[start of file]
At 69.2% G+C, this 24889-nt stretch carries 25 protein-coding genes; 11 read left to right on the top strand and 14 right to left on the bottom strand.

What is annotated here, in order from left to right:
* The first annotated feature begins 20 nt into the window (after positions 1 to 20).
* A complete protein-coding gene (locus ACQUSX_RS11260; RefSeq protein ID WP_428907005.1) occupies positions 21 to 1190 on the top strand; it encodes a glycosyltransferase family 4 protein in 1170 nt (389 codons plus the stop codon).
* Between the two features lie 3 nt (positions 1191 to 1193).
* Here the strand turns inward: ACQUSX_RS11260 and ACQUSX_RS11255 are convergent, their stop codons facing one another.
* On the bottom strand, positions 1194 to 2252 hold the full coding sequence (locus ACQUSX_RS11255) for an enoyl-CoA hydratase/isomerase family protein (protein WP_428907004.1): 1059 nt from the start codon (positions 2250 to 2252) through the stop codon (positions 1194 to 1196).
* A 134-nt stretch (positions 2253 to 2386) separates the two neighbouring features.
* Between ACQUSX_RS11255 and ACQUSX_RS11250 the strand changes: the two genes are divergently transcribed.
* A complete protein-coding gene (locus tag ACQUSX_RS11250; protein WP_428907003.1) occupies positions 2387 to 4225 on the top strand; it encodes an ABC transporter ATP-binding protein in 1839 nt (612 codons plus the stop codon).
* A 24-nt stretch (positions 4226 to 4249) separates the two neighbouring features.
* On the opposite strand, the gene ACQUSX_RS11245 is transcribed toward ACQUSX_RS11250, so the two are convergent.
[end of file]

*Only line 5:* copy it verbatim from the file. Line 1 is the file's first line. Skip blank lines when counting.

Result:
* Between the two features lie 3 nt (positions 1191 to 1193).